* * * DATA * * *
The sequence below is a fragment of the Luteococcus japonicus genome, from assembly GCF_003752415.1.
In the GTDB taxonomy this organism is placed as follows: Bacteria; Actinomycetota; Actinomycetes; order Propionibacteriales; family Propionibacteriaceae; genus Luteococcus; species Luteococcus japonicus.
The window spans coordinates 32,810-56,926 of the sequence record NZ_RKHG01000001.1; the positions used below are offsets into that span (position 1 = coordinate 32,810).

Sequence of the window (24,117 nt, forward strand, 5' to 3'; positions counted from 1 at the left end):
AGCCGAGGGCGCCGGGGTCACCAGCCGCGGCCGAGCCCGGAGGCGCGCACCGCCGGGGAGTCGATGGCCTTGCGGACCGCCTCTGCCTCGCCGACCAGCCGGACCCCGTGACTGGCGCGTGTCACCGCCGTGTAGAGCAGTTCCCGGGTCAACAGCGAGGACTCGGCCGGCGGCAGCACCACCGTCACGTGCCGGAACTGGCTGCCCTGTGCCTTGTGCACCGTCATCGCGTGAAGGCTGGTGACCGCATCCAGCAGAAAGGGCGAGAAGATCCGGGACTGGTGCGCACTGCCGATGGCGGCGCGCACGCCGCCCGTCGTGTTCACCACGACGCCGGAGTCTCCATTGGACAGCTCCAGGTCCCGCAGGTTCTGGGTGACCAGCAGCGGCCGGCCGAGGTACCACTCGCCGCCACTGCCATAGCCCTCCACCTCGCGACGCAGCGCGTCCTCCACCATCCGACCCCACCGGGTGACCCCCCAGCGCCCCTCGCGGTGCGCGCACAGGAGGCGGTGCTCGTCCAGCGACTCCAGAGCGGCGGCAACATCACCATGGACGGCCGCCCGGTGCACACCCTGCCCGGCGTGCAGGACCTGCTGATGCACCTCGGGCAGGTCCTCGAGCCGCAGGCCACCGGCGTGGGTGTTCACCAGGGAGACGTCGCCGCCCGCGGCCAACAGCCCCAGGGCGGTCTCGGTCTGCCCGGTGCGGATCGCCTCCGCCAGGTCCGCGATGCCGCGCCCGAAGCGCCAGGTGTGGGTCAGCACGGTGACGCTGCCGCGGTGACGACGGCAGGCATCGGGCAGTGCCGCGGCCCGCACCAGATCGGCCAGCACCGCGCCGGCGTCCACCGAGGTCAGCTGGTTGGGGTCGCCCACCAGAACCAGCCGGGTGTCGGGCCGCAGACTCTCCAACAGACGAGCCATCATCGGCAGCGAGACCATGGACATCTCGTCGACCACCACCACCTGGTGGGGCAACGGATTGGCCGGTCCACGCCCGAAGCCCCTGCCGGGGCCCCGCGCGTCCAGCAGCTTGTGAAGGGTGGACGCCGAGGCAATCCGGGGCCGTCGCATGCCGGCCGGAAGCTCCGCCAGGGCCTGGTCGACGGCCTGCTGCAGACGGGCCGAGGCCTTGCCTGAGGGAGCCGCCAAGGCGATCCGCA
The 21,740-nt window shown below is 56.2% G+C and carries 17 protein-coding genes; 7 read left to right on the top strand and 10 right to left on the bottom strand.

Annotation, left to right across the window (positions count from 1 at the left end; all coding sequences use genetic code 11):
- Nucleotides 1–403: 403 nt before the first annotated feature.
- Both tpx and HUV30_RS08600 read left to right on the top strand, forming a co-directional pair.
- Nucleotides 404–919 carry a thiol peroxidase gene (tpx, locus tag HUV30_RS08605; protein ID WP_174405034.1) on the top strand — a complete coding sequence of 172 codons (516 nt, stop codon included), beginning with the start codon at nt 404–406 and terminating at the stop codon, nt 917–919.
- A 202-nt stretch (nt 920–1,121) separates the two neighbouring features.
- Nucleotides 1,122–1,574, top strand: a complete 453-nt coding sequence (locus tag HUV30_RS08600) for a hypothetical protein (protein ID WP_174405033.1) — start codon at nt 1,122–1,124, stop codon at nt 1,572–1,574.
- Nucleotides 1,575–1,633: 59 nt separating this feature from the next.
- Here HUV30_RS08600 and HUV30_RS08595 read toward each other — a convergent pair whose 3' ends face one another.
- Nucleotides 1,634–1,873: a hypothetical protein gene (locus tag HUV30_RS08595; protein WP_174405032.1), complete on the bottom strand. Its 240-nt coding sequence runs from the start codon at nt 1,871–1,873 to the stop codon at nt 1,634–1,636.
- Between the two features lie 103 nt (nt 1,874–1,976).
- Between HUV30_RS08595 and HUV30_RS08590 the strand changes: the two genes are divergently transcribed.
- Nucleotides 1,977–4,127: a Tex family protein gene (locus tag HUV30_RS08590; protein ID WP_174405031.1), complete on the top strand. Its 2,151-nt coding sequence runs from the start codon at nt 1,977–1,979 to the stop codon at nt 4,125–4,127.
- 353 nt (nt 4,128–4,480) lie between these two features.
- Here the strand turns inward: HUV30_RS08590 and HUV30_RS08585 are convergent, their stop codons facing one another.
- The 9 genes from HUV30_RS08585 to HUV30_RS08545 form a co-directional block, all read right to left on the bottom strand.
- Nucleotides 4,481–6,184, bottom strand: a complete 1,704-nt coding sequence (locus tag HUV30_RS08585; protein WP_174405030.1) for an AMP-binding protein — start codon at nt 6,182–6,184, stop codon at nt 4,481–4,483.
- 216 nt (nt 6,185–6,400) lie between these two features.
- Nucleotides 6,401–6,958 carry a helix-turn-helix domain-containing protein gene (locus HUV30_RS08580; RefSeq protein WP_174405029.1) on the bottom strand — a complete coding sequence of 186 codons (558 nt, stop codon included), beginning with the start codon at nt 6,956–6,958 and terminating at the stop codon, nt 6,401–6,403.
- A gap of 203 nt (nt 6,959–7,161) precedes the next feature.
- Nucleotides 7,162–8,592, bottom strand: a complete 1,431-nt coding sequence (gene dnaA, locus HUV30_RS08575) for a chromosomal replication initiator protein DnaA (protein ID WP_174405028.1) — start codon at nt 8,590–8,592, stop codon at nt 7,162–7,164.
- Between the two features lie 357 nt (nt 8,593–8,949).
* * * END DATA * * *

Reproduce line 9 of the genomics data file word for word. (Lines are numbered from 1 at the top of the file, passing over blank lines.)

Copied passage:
- Both tpx and HUV30_RS08600 read left to right on the top strand, forming a co-directional pair.